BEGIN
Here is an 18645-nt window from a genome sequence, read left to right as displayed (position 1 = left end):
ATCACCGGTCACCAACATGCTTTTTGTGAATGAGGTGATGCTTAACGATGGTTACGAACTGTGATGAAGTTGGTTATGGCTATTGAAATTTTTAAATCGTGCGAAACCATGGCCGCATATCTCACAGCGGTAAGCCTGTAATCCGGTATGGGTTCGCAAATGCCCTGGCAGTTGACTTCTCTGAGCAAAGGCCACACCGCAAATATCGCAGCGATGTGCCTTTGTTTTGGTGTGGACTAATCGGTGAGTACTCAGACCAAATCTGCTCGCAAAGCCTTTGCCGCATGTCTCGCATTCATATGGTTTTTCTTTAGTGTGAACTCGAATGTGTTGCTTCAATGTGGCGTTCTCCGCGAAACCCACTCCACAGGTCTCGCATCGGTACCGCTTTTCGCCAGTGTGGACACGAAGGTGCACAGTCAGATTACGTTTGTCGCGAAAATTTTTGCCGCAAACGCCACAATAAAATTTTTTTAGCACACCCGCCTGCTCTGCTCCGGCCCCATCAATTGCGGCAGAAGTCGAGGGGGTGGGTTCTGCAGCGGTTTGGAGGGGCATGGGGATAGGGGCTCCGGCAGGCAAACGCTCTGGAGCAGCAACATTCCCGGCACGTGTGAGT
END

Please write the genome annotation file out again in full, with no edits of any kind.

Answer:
Here is an 18645-nt window from a genome sequence, read left to right as displayed (position 1 = left end):
ATCACCGGTCACCAACATGCTTTTTGTGAATGAGGTGATGCTTAACGATGGTTACGAACTGTGATGAAGTTGGTTATGGCTATTGAAATTTTTAAATCGTGCGAAACCATGGCCGCATATCTCACAGCGGTAAGCCTGTAATCCGGTATGGGTTCGCAAATGCCCTGGCAGTTGACTTCTCTGAGCAAAGGCCACACCGCAAATATCGCAGCGATGTGCCTTTGTTTTGGTGTGGACTAATCGGTGAGTACTCAGACCAAATCTGCTCGCAAAGCCTTTGCCGCATGTCTCGCATTCATATGGTTTTTCTTTAGTGTGAACTCGAATGTGTTGCTTCAATGTGGCGTTCTCCGCGAAACCCACTCCACAGGTCTCGCATCGGTACCGCTTTTCGCCAGTGTGGACACGAAGGTGCACAGTCAGATTACGTTTGTCGCGAAAATTTTTGCCGCAAACGCCACAATAAAATTTTTTTAGCACACCCGCCTGCTCTGCTCCGGCCCCATCAATTGCGGCAGAAGTCGAGGGGGTGGGTTCTGCAGCGGTTTGGAGGGGCATGGGGATAGGGGCTCCGGCAGGCAAACGCTCTGGAGCAGCAACATTCCCGGCACGTGTGAGT